My wife has WPW/SVT and treats medically with a beta blocker. During her worst episode her heart rate was 240-260. I walked into the ER just as they were pushing the third and last dose of adenosine and were charging up the paddles to cardiovert. Fortunately, the medication worked and she was spared the trauma of anything worse.

    Of note, adenosine has a half life of less than 10 seconds so a large saline bolus has to be pushed IV immediately after the adenosine. Very often this takes two nurses working together to get the medicine to the heart before the medicine just disappears.

    Also, adenosine causes a "pause" for anywhere from 1-6 seconds that hopefully starts back on its own. Those were a long three seconds.
    Last edited by NationalTitles17; December 20th, 2018 at 10:18 AM.
    Roll Tide Roll!!!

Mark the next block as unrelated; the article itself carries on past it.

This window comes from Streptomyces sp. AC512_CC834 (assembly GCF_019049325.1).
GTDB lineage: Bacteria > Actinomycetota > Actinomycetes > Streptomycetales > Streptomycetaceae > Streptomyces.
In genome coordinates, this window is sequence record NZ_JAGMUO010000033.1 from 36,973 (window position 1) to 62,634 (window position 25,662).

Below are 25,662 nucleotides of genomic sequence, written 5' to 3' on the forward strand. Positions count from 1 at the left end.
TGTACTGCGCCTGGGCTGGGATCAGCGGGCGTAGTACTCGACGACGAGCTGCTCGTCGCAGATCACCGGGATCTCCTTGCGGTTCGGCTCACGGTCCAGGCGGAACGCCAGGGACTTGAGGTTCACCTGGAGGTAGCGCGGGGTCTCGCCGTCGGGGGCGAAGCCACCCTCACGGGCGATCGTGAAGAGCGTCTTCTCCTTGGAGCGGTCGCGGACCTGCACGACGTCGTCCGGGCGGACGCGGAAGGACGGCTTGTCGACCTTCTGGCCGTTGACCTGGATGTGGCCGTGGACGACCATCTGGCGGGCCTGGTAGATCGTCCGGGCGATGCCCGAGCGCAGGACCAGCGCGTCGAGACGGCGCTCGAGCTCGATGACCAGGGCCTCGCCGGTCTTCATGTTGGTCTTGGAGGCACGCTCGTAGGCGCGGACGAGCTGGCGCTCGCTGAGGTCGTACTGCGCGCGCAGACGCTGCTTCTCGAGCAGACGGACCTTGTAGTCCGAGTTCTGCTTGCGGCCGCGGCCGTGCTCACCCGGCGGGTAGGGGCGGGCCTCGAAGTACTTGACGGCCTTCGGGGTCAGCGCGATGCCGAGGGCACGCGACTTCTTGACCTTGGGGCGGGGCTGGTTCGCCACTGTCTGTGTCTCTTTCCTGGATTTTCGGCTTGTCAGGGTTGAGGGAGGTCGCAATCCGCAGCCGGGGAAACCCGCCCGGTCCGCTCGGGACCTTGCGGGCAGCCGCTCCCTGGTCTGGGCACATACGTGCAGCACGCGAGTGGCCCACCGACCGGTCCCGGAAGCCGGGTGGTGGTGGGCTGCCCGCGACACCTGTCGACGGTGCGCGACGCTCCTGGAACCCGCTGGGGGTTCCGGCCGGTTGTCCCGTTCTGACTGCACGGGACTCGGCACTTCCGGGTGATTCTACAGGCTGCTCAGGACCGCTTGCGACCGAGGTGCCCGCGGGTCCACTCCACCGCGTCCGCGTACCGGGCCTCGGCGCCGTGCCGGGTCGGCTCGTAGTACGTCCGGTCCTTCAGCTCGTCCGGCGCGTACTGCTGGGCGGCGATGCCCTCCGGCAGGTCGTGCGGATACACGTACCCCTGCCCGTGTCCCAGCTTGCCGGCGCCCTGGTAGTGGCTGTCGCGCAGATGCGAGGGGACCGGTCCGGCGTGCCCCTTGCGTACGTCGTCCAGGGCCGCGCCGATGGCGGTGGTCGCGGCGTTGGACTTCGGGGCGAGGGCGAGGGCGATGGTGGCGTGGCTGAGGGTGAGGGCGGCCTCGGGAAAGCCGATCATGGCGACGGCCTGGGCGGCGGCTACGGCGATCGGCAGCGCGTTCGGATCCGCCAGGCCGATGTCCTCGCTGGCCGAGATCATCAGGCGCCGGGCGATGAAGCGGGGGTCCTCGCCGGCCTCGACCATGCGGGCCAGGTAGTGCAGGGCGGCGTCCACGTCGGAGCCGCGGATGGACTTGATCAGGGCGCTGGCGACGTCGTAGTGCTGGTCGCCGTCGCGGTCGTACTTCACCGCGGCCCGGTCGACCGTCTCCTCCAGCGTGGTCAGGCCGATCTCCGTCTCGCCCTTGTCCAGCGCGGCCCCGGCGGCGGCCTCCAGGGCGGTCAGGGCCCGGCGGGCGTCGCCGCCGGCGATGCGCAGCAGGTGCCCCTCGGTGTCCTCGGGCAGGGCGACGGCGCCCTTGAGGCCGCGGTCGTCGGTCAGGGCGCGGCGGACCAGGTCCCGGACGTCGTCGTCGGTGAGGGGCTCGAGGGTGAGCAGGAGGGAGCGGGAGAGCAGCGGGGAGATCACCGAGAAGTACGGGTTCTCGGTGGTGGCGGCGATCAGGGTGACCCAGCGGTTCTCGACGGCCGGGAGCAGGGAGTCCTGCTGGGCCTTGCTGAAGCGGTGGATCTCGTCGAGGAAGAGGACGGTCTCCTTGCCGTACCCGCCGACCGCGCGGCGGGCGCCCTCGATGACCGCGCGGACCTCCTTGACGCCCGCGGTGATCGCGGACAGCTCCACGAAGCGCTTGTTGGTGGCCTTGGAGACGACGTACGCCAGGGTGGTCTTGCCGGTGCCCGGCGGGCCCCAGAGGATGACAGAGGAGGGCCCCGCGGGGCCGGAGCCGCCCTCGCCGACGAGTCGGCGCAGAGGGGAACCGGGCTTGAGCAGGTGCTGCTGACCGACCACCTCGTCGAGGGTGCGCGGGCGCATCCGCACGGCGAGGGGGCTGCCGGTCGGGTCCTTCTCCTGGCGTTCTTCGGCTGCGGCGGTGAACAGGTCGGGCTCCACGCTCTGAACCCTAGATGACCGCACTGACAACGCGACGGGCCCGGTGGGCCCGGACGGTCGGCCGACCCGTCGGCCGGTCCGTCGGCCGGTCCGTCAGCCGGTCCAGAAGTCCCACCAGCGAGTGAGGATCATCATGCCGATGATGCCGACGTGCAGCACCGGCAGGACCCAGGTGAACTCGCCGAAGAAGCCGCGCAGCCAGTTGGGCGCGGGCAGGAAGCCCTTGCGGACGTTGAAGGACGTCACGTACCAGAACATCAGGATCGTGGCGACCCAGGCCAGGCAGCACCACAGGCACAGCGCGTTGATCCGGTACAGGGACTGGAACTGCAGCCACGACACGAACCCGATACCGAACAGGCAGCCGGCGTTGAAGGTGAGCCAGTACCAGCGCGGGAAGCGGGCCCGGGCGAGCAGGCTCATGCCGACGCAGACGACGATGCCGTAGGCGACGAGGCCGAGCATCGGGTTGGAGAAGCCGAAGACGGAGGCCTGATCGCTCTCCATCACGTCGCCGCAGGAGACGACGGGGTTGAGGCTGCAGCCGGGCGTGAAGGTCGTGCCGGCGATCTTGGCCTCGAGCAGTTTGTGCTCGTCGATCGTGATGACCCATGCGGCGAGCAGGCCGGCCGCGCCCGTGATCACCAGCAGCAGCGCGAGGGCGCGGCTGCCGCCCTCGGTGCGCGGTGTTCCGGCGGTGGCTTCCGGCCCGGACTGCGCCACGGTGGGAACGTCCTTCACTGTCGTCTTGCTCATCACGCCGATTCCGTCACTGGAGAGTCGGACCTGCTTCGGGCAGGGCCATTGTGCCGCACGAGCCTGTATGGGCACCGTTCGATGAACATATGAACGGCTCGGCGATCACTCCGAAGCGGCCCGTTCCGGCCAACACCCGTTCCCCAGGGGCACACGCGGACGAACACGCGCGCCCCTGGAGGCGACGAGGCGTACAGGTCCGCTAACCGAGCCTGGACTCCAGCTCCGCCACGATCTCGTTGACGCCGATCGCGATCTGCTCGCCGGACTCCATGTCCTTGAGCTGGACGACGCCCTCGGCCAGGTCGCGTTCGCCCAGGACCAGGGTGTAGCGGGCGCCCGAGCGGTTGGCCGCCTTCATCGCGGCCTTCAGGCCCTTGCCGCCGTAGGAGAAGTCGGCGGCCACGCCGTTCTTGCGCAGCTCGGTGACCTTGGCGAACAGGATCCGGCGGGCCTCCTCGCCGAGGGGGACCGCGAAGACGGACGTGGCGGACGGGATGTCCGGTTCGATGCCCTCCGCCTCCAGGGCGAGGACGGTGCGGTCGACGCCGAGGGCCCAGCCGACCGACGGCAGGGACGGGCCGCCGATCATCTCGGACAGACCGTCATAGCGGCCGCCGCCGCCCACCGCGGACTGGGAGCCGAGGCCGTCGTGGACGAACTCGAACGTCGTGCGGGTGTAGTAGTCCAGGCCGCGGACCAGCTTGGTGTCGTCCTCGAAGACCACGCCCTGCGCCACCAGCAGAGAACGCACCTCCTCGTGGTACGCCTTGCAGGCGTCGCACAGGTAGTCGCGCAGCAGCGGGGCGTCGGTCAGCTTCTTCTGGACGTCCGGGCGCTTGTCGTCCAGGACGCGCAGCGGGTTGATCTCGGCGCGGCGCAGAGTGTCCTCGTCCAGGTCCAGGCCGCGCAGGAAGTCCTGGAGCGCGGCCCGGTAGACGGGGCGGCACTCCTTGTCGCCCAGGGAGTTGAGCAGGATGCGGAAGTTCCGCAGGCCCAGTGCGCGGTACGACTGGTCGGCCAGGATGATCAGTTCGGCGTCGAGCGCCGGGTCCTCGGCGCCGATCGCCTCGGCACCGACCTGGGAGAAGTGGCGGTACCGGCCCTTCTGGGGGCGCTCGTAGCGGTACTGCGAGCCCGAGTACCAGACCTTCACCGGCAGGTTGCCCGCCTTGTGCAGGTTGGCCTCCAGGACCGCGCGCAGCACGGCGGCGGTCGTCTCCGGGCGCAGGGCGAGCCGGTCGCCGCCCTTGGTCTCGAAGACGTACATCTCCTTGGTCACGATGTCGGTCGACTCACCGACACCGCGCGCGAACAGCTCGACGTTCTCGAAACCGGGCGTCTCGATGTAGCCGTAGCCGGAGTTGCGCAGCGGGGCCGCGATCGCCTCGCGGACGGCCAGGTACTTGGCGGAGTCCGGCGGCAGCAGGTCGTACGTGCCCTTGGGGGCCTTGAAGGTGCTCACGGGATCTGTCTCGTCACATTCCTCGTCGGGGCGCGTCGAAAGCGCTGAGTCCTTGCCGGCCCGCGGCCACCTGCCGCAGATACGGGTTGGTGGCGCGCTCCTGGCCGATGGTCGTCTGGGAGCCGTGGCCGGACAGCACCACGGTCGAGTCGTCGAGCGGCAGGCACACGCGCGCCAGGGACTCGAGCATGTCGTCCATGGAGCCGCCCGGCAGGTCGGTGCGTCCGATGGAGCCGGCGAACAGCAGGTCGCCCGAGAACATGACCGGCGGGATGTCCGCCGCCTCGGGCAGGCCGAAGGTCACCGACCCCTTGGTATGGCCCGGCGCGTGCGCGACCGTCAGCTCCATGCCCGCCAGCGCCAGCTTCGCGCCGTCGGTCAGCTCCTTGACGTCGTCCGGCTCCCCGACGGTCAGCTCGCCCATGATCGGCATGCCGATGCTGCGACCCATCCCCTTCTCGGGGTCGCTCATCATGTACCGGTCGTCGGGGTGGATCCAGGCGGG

The TideFan formerly known as NationalTitles16, NationalTitles15, NationalTitles14, NationalTitles13, and NationalTitles12.

  4. #3
    BamaNation All-SEC im4datide's Avatar
    Join Date
    Sep 2001
    Location
    Spring Hill,TN
    Posts
    1,519

    Re: How Alabama’s Riley Norris Dealt with Heart Scare

    Prayers that all turns out well for Riley! My mom was diagnosed with Wolff-Parkinson-White syndrome. She passed away in her sleep at 59 years old. No autopsy was performed but we believe it was the cause.


    Sent from my iPhone using Tapatalk

  5. #4
    FB|BB Moderator NationalTitles17's Avatar
    Join Date
    May 2003
    Location
    Mountainous Northern California
    Posts
    11,808

    Re: How Alabama’s Riley Norris Dealt with Heart Scare

    Quote Originally Posted by im4datide View Post
    Prayers that all turns out well for Riley! My mom was diagnosed with Wolff-Parkinson-White syndrome. She passed away in her sleep at 59 years old. No autopsy was performed but we believe it was the cause.


    Sent from my iPhone using Tapatalk
    I'm sorry to hear that. Thank you for sharing.
    Roll Tide Roll!!!

    The TideFan formerly known as NationalTitles16, NationalTitles15, NationalTitles14, NationalTitles13, and NationalTitles12.

Bookmarks

Bookmarks

Posting Permissions

  • You may not post new threads
  • You may not post replies
  • You may not post attachments
  • You may not edit your posts
  •  

 

[CLICK] GET BAMA Calendar

TideFansStore.com: Get YOUR gear!